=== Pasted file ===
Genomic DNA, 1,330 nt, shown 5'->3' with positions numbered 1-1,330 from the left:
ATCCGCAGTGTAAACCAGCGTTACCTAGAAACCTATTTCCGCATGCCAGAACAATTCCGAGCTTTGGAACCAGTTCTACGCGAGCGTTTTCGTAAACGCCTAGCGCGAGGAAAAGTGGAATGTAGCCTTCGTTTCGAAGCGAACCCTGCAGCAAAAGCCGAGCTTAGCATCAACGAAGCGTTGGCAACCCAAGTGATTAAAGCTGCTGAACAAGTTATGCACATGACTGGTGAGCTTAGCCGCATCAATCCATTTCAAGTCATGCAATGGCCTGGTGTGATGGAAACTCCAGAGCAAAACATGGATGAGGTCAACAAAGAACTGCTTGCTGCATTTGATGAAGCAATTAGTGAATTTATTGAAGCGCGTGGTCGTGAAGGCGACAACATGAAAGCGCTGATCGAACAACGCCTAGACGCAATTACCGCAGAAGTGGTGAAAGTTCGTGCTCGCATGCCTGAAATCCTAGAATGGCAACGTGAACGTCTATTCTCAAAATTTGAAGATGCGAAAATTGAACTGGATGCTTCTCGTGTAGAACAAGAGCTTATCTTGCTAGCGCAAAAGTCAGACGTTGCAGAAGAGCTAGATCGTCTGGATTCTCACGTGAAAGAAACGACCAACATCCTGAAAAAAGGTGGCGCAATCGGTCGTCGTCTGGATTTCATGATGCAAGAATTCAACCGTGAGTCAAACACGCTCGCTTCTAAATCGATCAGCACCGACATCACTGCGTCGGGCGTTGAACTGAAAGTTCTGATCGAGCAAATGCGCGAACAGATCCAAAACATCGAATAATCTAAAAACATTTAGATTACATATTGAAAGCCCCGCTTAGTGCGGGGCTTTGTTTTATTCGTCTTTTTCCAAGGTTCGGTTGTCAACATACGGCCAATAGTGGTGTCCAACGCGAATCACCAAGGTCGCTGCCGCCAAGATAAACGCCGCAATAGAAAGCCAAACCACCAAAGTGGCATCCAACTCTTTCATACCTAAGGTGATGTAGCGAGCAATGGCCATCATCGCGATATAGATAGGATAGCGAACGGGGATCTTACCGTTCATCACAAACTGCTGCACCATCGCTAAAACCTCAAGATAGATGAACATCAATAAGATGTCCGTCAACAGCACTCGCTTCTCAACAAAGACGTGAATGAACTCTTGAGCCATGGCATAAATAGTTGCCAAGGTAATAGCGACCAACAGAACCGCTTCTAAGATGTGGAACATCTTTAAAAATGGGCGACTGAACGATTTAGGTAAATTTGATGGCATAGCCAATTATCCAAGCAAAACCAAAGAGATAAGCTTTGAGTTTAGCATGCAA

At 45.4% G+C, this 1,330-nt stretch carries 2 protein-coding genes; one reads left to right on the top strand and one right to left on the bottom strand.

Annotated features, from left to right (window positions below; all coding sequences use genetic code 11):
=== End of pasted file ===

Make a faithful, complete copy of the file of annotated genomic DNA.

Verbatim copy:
Genomic DNA, 1,330 nt, shown 5'->3' with positions numbered 1-1,330 from the left:
ATCCGCAGTGTAAACCAGCGTTACCTAGAAACCTATTTCCGCATGCCAGAACAATTCCGAGCTTTGGAACCAGTTCTACGCGAGCGTTTTCGTAAACGCCTAGCGCGAGGAAAAGTGGAATGTAGCCTTCGTTTCGAAGCGAACCCTGCAGCAAAAGCCGAGCTTAGCATCAACGAAGCGTTGGCAACCCAAGTGATTAAAGCTGCTGAACAAGTTATGCACATGACTGGTGAGCTTAGCCGCATCAATCCATTTCAAGTCATGCAATGGCCTGGTGTGATGGAAACTCCAGAGCAAAACATGGATGAGGTCAACAAAGAACTGCTTGCTGCATTTGATGAAGCAATTAGTGAATTTATTGAAGCGCGTGGTCGTGAAGGCGACAACATGAAAGCGCTGATCGAACAACGCCTAGACGCAATTACCGCAGAAGTGGTGAAAGTTCGTGCTCGCATGCCTGAAATCCTAGAATGGCAACGTGAACGTCTATTCTCAAAATTTGAAGATGCGAAAATTGAACTGGATGCTTCTCGTGTAGAACAAGAGCTTATCTTGCTAGCGCAAAAGTCAGACGTTGCAGAAGAGCTAGATCGTCTGGATTCTCACGTGAAAGAAACGACCAACATCCTGAAAAAAGGTGGCGCAATCGGTCGTCGTCTGGATTTCATGATGCAAGAATTCAACCGTGAGTCAAACACGCTCGCTTCTAAATCGATCAGCACCGACATCACTGCGTCGGGCGTTGAACTGAAAGTTCTGATCGAGCAAATGCGCGAACAGATCCAAAACATCGAATAATCTAAAAACATTTAGATTACATATTGAAAGCCCCGCTTAGTGCGGGGCTTTGTTTTATTCGTCTTTTTCCAAGGTTCGGTTGTCAACATACGGCCAATAGTGGTGTCCAACGCGAATCACCAAGGTCGCTGCCGCCAAGATAAACGCCGCAATAGAAAGCCAAACCACCAAAGTGGCATCCAACTCTTTCATACCTAAGGTGATGTAGCGAGCAATGGCCATCATCGCGATATAGATAGGATAGCGAACGGGGATCTTACCGTTCATCACAAACTGCTGCACCATCGCTAAAACCTCAAGATAGATGAACATCAATAAGATGTCCGTCAACAGCACTCGCTTCTCAACAAAGACGTGAATGAACTCTTGAGCCATGGCATAAATAGTTGCCAAGGTAATAGCGACCAACAGAACCGCTTCTAAGATGTGGAACATCTTTAAAAATGGGCGACTGAACGATTTAGGTAAATTTGATGGCATAGCCAATTATCCAAGCAAAACCAAAGAGATAAGCTTTGAGTTTAGCATGCAA

At 45.4% G+C, this 1,330-nt stretch carries 2 protein-coding genes; one reads left to right on the top strand and one right to left on the bottom strand.

Annotated features, from left to right (window positions below; all coding sequences use genetic code 11):